Divan argues in the Supreme Court

The courtroom battle in the Tata Sons case has come on the sixth day of continuous hearings of the parties. A bench of three judges chaired by the President of the Supreme Court of India, SA Bobde, heard arguments put forward by Mr. Shyam Divan, another lawyer who presented himself on behalf of Cyrus Mistry.

Mr. Divan presented his arguments on three aspects. First, 10 main aspects relating to corporate governance and the relationship between SPG and Tata Sons; second, two articles of the AoA and three, statutory provisions of the Companies Act, 2013. According to Mr. Divan, the following were the main points of consideration in the case:

  • The essence of the case is based on the concept of corporate governance and how law has evolved from corporate majority to corporate democracy towards a higher set of values ​​and a higher standard that ensures transparency.
  • Sec. 135 of the Law that speaks of Corporate Social Responsibility, Section 149 which provides for the provision relating to the Board of Directors and art. 151 provides that directors are elected by small shareholders. This also includes the duties of the directors and the internal control committee. “All this is a bouquet of provisions to strengthen corporate governance”. Mr. Divan said.
  • The law requires companies to be managed within a prescribed statutory framework managed by the Board of Directors and by no one else.
  • The fiduciary role and the responsibility of the Directors to the Company is the highest level of duty that the law imposes on them. A trustee cannot delegate his duty of loyalty to the company alone.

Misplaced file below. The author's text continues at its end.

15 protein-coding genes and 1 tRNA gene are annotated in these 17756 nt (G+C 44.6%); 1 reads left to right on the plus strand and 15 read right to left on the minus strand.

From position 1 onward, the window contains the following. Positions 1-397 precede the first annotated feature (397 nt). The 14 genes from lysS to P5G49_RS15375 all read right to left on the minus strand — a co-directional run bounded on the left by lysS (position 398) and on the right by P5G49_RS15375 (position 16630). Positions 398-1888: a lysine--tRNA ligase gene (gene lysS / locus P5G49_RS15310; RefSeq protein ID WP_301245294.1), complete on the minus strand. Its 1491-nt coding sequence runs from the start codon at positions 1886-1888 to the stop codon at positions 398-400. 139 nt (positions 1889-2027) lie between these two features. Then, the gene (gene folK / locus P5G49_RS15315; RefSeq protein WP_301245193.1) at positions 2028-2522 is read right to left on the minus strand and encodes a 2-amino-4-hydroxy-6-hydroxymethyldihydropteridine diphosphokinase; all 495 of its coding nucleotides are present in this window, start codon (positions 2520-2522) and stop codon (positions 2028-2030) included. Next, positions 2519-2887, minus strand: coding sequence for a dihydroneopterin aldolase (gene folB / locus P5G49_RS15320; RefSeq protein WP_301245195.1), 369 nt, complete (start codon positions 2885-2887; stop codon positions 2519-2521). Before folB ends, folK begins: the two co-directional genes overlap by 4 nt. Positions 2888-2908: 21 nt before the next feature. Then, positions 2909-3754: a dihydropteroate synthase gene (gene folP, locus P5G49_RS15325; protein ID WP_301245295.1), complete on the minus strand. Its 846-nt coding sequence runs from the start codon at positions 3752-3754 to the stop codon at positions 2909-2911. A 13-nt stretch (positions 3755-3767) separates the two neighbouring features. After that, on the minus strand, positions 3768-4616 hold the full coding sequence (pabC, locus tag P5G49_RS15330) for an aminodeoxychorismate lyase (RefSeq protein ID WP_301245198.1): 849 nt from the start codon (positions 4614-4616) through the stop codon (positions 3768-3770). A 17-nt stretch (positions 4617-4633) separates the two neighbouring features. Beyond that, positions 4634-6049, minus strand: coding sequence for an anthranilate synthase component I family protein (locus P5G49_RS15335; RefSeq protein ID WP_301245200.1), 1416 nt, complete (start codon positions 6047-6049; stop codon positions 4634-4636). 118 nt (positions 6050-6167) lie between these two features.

• Violation of the Statute and their abuse. These violations affect the essential understanding between two groups.
  • The lack of integrity or honesty in relationships is much wider than the siphoning of money.
  • Long relationship of good faith between the two groups that has developed over decades. “It developed in the context of a specific regulatory framework operated between 1964 and 2000 that limited public trust activities.” Mr. Divan said.
  • The importance of Tata Sons’ status as a controlling entity and its actions on the board of directors have also impacted minority shareholders, group entities and employees of other group companies.
  • The provision requested as regards the proportionate representation that applies to the listed company is consistent with Sec 163 and Sec. 242 of the law dealing with the alteration of the AoA.

Mr. Divan began by discussing the point of corporate governance and how the Cyrus Mistry removal process goes against the concept of corporate democracy. He called the removal procedure as prescribed by the AoA as a “express supply black letter”. The provision requires that in order to remove a president, the same appointment process must be followed as was not done in the present case.